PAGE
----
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Autism Gene Causes Impact to Brain’s Growth Signaling Network

A new study by the Scripps Research Florida found that the Damage to the Autism gene Dyrk1a, sets off an overflow of problems in developing mouse brains. This resulting in abnormal growth-factor signaling, undergrowth of neurons, smaller-than-average brain size, and, eventually, autism-like behaviors. Their study appears Thursday in the journal Biological Psychiatry.

The study from neuroscientist Damon Page, PhD, explains a new mechanism underlying the brain undergrowth seen in individuals with Dyrk1a mutations. The group of researchers used those insights to target the affected pathway with an existing medicine, a growth hormone. It restored normal brain growth in the Dyrk1a mutant mice

He said that currently there are no targeted treatments available for individuals with Autism spectrum disorders caused by DYRK1A mutations. This represents a first step in evaluating a potential treatment that could be used in the clinic. In order to track the effects of the missing Dyrk1a genes, Jenna Levy, the paper’s first author and a graduate student in Page’s lab, engineered mice to have one or two broken copies of Dyrk1a in their developing brain tissue. The brains of both sets of mice developed abnormally, she found, displaying decreased brain size and number of neurons, as well as reduced number of other brain cells.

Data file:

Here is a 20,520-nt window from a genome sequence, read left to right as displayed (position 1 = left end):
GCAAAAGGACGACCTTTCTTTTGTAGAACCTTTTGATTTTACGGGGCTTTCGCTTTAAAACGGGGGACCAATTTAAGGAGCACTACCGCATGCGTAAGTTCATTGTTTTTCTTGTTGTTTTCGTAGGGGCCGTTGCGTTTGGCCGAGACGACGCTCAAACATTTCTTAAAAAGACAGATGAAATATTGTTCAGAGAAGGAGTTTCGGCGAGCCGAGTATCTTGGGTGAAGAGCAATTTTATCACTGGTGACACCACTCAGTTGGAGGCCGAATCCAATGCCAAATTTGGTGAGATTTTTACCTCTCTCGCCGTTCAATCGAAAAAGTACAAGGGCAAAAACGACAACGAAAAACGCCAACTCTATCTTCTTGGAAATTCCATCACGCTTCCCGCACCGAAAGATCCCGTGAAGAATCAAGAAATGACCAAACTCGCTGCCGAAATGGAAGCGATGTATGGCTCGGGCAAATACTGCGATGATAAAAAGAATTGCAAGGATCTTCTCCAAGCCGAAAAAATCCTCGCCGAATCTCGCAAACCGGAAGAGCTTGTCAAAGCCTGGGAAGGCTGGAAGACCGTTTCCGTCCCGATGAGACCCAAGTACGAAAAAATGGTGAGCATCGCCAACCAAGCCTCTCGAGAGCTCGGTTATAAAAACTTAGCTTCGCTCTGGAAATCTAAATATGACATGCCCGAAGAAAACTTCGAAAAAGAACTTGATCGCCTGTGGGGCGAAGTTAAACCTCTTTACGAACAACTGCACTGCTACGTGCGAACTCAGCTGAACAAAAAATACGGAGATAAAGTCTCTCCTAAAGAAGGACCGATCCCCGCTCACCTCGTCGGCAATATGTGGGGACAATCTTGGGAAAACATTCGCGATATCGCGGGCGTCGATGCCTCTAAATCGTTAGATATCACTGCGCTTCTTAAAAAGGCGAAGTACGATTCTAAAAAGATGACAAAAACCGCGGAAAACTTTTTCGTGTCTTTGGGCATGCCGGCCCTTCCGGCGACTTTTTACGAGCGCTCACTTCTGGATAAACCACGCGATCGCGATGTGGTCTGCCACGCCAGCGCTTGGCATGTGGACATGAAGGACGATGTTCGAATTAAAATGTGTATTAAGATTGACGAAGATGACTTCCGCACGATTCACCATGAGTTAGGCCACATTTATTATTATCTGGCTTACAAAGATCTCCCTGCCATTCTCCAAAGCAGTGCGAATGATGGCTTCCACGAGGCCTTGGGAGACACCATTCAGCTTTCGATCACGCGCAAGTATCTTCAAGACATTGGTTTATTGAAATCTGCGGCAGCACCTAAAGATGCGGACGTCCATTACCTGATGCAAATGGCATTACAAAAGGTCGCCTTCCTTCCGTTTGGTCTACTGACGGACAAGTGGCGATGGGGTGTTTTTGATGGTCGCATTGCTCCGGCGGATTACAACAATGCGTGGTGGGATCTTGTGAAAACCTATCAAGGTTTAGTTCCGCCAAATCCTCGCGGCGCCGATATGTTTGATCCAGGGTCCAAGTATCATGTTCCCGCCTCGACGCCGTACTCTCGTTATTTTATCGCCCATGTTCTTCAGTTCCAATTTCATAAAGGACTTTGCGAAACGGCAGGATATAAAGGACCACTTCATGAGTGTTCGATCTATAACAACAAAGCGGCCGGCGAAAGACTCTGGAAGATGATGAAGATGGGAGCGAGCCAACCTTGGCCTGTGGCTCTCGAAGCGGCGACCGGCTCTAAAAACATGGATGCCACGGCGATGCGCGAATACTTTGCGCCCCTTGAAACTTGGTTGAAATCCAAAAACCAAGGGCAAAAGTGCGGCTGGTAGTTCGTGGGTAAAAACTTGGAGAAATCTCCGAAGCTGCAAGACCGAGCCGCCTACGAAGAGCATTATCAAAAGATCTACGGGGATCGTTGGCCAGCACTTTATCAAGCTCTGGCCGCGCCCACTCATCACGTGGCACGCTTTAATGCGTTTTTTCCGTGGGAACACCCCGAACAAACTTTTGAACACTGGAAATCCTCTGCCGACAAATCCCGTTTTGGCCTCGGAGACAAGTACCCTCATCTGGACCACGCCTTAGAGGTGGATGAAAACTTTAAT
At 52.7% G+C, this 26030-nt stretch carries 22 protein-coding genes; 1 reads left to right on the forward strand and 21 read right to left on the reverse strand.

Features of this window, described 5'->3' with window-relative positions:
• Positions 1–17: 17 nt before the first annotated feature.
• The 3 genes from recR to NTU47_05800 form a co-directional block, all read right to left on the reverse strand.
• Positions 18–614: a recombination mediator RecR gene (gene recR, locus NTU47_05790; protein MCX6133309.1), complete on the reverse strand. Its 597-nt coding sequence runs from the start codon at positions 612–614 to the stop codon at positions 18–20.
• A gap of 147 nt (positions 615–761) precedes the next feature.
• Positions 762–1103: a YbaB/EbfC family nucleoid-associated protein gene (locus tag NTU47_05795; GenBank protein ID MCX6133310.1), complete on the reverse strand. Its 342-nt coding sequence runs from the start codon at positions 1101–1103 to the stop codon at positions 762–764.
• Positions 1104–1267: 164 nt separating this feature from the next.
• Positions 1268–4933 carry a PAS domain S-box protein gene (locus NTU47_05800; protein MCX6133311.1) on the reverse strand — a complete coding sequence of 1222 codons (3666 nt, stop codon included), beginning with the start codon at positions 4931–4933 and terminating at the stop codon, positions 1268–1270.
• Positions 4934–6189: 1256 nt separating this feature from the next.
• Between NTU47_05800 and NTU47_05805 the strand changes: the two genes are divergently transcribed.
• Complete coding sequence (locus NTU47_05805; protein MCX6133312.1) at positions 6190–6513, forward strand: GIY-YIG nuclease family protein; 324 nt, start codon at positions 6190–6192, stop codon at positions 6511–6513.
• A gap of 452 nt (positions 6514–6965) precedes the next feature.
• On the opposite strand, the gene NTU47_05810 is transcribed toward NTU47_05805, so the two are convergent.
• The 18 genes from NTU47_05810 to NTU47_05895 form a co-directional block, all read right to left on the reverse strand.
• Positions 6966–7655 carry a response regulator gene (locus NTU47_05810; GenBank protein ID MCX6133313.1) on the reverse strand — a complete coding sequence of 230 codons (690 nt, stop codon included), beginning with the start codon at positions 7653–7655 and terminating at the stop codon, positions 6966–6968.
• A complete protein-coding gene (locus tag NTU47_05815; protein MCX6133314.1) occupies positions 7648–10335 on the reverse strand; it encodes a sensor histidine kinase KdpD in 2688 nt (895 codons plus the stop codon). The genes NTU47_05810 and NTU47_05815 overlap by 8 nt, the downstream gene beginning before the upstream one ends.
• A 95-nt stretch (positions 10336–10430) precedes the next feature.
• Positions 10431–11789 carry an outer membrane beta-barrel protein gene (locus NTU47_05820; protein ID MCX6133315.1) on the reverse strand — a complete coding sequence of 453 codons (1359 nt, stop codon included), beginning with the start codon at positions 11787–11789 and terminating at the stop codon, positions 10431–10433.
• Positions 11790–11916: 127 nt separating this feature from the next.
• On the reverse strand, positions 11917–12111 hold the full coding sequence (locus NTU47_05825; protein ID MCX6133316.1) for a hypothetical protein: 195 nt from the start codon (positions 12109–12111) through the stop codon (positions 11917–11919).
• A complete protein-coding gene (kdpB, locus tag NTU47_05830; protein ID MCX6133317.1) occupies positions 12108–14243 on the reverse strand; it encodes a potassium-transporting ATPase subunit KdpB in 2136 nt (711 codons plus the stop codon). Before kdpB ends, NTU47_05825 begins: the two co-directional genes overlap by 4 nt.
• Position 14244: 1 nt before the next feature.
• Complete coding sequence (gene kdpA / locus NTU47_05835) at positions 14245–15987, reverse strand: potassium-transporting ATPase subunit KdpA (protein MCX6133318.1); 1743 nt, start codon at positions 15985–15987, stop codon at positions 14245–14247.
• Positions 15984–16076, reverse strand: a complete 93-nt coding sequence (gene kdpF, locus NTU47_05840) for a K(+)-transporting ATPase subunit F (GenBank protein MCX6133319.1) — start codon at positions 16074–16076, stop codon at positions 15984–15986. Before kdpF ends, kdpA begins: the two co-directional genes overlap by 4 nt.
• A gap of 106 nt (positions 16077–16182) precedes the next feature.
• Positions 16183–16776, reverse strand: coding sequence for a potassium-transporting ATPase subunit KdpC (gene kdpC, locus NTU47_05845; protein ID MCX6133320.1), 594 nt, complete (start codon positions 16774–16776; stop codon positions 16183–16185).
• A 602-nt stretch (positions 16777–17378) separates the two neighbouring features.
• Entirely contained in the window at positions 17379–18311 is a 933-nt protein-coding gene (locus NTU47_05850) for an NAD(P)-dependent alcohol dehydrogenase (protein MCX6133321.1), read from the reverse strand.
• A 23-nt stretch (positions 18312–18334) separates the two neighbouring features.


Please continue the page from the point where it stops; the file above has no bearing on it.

Jenna Levy, the paper’s first author and a graduate student said that the scientists conducted “unbiased” proteomic studies, to see if the mutant mice had abnormally high or low levels of other unknown proteins that might impact brain development. They used a method called “high-resolution tandem mass spectrometry coupled to liquid chromatography,”. In the mice researchers found they reduced levels of 56 cellular proteins, and increased levels of 33. Many of those were known Autism risk genes, some implicated in sending growth signals,

The author also added that the specific signaling cascades we found altered in Dyrk1a mutants are implicated in multiple causal mechanisms of autism.

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